RE: [asa] A question on morals (OT and NT)

From: Bill Powers <>
Date: Sun Nov 08 2009 - 10:10:16 EST


It being Sunday, I will again reply to what you say here, although what I will
say I, and likely others, have already said.

But, like I said, it being Sunday and good teaching is always worth repeating
over and over again.

1) God's "morality" has not changed, nor will it.
2) "Eye for an eye" is not opposed to "reasonable justice" it is exactly what
is meant by "reasonable justice." You have tried to make it sound silly, but
that is because you haven't read and apparently refuse to read (I can only
believe) the case law provided in Scripture.
3) Jesus' Sermon on the Mount is not intended to create a new law, but rather
to explicate and clarify what is already the Law. It was delivered explicitly
to all us Pharisees who believe that we can enumerate and delimit what is Good
to the straining of gnats, but the swallowing of entire camels (Mt 23:24).
The perfect Law of God requires that we be perfect as He is perfect, a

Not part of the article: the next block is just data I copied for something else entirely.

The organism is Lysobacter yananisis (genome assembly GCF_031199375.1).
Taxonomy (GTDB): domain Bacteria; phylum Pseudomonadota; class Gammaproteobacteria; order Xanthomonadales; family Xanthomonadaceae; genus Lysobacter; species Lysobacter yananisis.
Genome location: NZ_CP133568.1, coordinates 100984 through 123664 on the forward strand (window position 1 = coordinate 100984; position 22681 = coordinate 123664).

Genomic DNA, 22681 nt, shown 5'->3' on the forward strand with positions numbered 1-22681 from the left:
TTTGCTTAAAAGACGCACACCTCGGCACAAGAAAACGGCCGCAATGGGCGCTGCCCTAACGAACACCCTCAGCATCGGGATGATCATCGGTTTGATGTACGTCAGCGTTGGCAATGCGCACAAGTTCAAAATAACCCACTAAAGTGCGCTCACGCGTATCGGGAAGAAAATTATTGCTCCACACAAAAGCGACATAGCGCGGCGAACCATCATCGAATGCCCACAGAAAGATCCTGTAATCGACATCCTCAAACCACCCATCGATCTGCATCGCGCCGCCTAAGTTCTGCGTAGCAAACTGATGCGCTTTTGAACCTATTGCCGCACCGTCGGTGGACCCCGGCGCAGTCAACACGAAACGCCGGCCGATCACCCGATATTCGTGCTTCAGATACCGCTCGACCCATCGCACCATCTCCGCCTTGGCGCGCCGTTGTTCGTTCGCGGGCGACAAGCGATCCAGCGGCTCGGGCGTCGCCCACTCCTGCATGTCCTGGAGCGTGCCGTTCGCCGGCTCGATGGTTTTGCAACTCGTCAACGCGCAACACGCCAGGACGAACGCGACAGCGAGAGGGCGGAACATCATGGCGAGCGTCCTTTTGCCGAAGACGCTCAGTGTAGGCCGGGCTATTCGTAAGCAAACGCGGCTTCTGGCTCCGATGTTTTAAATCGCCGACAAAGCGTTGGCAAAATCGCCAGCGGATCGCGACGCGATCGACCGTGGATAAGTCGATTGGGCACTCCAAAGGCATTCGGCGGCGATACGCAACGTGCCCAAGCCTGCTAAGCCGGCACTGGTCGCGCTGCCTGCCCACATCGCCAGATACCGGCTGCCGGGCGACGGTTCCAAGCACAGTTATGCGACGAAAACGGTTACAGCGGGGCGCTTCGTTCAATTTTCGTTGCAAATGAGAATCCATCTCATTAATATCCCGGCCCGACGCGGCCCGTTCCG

reference to Lev 19:2, and wholly consistent with the OT teaching of God's
perfect Law. What exactly do you think the implications of the First
Commandment are? Jesus in the Sermon of the Mount is laying out our
inescapable violation of the Law, a violation whose consequences were well
known, and our desperate need for a Savior. Should we turn the other cheek?
Jesus did. Can we do so in all instances and still survive, even to the doing
of good in this sinful world? No. Again, I refer you to Romans 12:19-13:5.
4) The question is not OUR moral level, but what is moral and right. Again,
we must distinguish man's law and God's. Man's law can only deal with what is
enforceable and outward. God's need not. Man's law is only intended to bring
a semblance of order and peace among men, God's can and does require much
more. What is right and "reasonable" in man's eyes need not be in God's. Who